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April 16, 2014

From teaching skill to performing art

Is it possible to move away from a highly specialized and skill driven methodology to a more indeterminate and elusive approach without loosing the craft? In music we know that a number of hours practicing is necessary in order to become a skilled performer. Is teaching music merely to supervise that practicing? Of course not. So why are we talking about teaching music so much in terms of technique and so little in terms of art?

Some of the newer expressions in music of the last 70 years lack this strong relation to skill. Not the least music technology has become an area where performance skill has been nullified, partly because music-technology instruments gets constant updates making any skill developed obsolete.

But in music in general, is there an order to which knowledge has to be developed? Is skill naturally a condition for an informed discussion on aesthetics? My feeling is that we need to focus on aesthetics in music teaching and supervision of music students. We need to think more about the possibilities of our art rather than the our possibilities in practicing our art.

Posted by henrikfr at 11:36 PM | Comments (0)

April 15, 2014

What within the academy is artistic research?

The discussion of how to establish an artistic research environment is often mistaken for the discussion on how to create a vibrant research education which is often mistaken for the discussion on how to attract great artists to do their PhDs. But that, I believe, is an error. A research environment may have a research education as one of its components but it will have to be somewhat broader in scope than that. As part of it comes the question of what kind of activities within the academy that should count as research. This is where it gets very complicated...

On the surface of things we may accept that anything artistic produced and documented by the professors of the academy is part of the artistic research activity similar to how everything scientific produced and documented by the professors of the scientific institution is part of the research activity. However, in artistic research we tend to differentiate between artistic products and artistic research. The former can be a part of the latter but will not automatically become it. Why? One reason is political and produces a logical error: We want to introduce artistic research as a new research discipline but if art is artistic research there is no need for a new order. Art is research is artistic research. Hence, we wish to claim that art is not artistic research which we introduce as a container for art that expands what art is. Personally I am not so concerned with the politics of it, but I do believe that artistic research as an expanded scene for art production is very interesting. In particular in music where the scene for experimental and investigative explorations is very limited.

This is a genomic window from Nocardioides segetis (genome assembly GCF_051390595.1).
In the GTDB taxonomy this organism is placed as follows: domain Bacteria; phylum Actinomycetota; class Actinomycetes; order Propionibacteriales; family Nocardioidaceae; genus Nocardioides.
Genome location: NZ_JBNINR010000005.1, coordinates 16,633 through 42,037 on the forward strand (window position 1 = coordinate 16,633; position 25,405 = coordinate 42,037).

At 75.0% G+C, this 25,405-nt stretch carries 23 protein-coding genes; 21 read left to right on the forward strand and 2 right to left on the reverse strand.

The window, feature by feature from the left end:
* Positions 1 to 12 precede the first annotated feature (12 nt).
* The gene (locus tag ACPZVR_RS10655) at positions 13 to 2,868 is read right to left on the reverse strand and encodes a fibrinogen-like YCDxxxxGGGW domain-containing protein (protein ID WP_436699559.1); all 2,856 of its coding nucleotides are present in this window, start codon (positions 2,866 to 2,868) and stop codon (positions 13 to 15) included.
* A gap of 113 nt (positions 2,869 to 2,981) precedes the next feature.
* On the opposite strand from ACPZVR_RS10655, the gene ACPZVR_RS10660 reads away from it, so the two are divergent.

The key to expanding the production of artistic research within the academy is to allow for more artistic activities by the professors and finding a way in which these activities can be researched. If we can find the equivalent of the scientific research paper that adds value both for the institution and the researcher in art we have come a long way. What we want to achieve is to play what appears to be equal to the academic merit game but to do it on our own terms.

This may seem simple enough. Unfortunately, in music academies in Sweden we do not even have the first part of the equation ready. Professors are not artistically active, they are pedagogically active. Music academies are to a large degree focused on teaching craft rather than art and there is no natural transition for the teacher to go from teaching skill to performing art (I am playing with these words very consciously). But this also gives us the advantage of establishing this new area without having to focus too much on the form of the concert. We have the option of developing new forms of communicating senior artistic research.

Posted by henrikfr at 04:16 PM | Comments (0)

April 13, 2014

What is art?

What is art? Why is it we do not know that for sure? The problem with not knowing what art is or what its boundaries are is that we will have difficulties trying to understand what the quality of art is.

The Swedish artist Lars Wilks answers the question simply by saying that "art is what the artist says is art". This is often seen as a typically vague statement with provocation as its prime purpose. It is, however, not very provocative at all. What it does is that it moves the focus back on the practice rather than merely looking at the product. It is through the process that the artist can discern if a given activity is art or something else. Not seeing the process, but only the product, for the 'reader' it can be very difficult to see the 'art' factor in an an work. This is all part of common knowledge and part of what we call process oriented art.

In music the product is often so specifically musical that the art factor is identified by the music factor. Our listening strategies are so accustomed to the process of listening to music that it gets to be difficult to listen to the art in music.

Posted by henrikfr at 12:26 AM | Comments (0)